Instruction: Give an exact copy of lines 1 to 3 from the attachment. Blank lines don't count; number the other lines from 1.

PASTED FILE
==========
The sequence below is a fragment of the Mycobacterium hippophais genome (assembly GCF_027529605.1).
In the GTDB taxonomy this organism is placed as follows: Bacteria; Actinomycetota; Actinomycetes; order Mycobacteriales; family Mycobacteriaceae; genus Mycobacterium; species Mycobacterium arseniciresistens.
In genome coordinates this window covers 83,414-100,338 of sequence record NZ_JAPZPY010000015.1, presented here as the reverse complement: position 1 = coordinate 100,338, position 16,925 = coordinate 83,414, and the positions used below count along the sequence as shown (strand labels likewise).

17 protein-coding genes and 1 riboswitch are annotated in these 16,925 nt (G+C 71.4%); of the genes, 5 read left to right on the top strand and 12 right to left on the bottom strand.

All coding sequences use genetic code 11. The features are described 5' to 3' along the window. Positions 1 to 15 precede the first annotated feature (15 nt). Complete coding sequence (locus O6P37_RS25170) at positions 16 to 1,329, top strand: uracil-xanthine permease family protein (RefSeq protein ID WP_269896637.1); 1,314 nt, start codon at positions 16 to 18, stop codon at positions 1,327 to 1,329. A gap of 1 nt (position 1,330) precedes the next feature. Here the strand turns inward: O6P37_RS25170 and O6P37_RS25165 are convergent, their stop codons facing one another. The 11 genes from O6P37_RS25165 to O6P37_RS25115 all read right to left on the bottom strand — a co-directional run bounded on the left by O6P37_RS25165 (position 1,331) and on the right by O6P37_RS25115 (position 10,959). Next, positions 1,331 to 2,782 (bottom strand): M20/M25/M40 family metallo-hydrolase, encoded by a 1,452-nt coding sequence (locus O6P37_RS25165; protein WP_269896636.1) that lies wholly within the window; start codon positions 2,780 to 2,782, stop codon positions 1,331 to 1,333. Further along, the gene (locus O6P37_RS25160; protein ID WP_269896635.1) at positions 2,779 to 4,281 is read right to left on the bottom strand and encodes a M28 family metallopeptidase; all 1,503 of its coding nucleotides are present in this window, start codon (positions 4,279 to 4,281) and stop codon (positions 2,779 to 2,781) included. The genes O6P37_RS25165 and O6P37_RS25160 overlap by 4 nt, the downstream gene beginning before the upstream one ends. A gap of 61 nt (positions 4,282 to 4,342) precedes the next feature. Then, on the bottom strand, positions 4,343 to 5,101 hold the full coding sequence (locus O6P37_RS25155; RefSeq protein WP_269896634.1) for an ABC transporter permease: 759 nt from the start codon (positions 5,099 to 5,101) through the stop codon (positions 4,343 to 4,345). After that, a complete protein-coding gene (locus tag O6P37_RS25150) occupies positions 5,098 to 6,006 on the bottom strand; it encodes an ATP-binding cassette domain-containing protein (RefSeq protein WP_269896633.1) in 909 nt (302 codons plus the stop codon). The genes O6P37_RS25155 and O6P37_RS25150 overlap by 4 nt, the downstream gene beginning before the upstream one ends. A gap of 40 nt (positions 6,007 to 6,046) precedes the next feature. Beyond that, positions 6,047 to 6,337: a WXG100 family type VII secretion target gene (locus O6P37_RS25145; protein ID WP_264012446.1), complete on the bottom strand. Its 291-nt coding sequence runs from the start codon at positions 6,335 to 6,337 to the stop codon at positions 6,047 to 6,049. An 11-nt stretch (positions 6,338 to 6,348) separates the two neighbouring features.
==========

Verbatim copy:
The sequence below is a fragment of the Mycobacterium hippophais genome (assembly GCF_027529605.1).
In the GTDB taxonomy this organism is placed as follows: Bacteria; Actinomycetota; Actinomycetes; order Mycobacteriales; family Mycobacteriaceae; genus Mycobacterium; species Mycobacterium arseniciresistens.
In genome coordinates this window covers 83,414-100,338 of sequence record NZ_JAPZPY010000015.1, presented here as the reverse complement: position 1 = coordinate 100,338, position 16,925 = coordinate 83,414, and the positions used below count along the sequence as shown (strand labels likewise).